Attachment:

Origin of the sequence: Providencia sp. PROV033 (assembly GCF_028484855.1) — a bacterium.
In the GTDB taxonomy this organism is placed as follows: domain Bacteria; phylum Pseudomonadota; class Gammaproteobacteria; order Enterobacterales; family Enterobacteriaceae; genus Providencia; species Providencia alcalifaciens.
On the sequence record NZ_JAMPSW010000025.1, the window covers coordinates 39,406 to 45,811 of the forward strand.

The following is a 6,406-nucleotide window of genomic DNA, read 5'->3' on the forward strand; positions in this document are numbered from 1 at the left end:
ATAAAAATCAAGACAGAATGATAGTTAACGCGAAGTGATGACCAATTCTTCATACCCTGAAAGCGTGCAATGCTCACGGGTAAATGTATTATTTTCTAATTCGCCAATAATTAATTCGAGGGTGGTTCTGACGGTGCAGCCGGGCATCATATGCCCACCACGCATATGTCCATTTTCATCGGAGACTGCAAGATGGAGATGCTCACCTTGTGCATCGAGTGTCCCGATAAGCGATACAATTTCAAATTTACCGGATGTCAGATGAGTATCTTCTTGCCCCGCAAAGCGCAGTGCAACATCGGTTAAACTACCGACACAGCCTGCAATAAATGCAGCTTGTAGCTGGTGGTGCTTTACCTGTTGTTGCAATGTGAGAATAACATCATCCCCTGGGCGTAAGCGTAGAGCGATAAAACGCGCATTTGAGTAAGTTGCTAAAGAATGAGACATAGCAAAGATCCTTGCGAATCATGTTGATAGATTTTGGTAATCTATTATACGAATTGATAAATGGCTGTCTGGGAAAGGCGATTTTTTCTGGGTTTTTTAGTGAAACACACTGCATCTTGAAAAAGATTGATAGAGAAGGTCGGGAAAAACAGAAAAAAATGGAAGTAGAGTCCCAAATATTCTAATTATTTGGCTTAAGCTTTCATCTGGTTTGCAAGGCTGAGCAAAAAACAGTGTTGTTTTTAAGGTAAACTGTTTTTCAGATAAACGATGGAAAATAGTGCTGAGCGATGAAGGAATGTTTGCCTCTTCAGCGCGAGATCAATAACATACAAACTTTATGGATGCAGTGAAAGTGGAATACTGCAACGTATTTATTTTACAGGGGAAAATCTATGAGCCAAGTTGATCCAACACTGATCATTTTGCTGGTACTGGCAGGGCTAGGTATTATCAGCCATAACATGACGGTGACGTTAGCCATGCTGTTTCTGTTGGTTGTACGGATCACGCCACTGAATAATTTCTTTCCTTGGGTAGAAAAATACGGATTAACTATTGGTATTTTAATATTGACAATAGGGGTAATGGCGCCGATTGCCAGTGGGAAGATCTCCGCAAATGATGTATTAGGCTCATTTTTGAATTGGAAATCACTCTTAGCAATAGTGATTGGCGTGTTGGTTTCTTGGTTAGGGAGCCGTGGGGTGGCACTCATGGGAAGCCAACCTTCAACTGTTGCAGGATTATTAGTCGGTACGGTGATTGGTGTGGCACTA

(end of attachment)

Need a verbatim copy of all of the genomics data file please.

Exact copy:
Origin of the sequence: Providencia sp. PROV033 (assembly GCF_028484855.1) — a bacterium.
In the GTDB taxonomy this organism is placed as follows: domain Bacteria; phylum Pseudomonadota; class Gammaproteobacteria; order Enterobacterales; family Enterobacteriaceae; genus Providencia; species Providencia alcalifaciens.
On the sequence record NZ_JAMPSW010000025.1, the window covers coordinates 39,406 to 45,811 of the forward strand.

The following is a 6,406-nucleotide window of genomic DNA, read 5'->3' on the forward strand; positions in this document are numbered from 1 at the left end:
ATAAAAATCAAGACAGAATGATAGTTAACGCGAAGTGATGACCAATTCTTCATACCCTGAAAGCGTGCAATGCTCACGGGTAAATGTATTATTTTCTAATTCGCCAATAATTAATTCGAGGGTGGTTCTGACGGTGCAGCCGGGCATCATATGCCCACCACGCATATGTCCATTTTCATCGGAGACTGCAAGATGGAGATGCTCACCTTGTGCATCGAGTGTCCCGATAAGCGATACAATTTCAAATTTACCGGATGTCAGATGAGTATCTTCTTGCCCCGCAAAGCGCAGTGCAACATCGGTTAAACTACCGACACAGCCTGCAATAAATGCAGCTTGTAGCTGGTGGTGCTTTACCTGTTGTTGCAATGTGAGAATAACATCATCCCCTGGGCGTAAGCGTAGAGCGATAAAACGCGCATTTGAGTAAGTTGCTAAAGAATGAGACATAGCAAAGATCCTTGCGAATCATGTTGATAGATTTTGGTAATCTATTATACGAATTGATAAATGGCTGTCTGGGAAAGGCGATTTTTTCTGGGTTTTTTAGTGAAACACACTGCATCTTGAAAAAGATTGATAGAGAAGGTCGGGAAAAACAGAAAAAAATGGAAGTAGAGTCCCAAATATTCTAATTATTTGGCTTAAGCTTTCATCTGGTTTGCAAGGCTGAGCAAAAAACAGTGTTGTTTTTAAGGTAAACTGTTTTTCAGATAAACGATGGAAAATAGTGCTGAGCGATGAAGGAATGTTTGCCTCTTCAGCGCGAGATCAATAACATACAAACTTTATGGATGCAGTGAAAGTGGAATACTGCAACGTATTTATTTTACAGGGGAAAATCTATGAGCCAAGTTGATCCAACACTGATCATTTTGCTGGTACTGGCAGGGCTAGGTATTATCAGCCATAACATGACGGTGACGTTAGCCATGCTGTTTCTGTTGGTTGTACGGATCACGCCACTGAATAATTTCTTTCCTTGGGTAGAAAAATACGGATTAACTATTGGTATTTTAATATTGACAATAGGGGTAATGGCGCCGATTGCCAGTGGGAAGATCTCCGCAAATGATGTATTAGGCTCATTTTTGAATTGGAAATCACTCTTAGCAATAGTGATTGGCGTGTTGGTTTCTTGGTTAGGGAGCCGTGGGGTGGCACTCATGGGAAGCCAACCTTCAACTGTTGCAGGATTATTAGTCGGTACGGTGATTGGTGTGGCACTA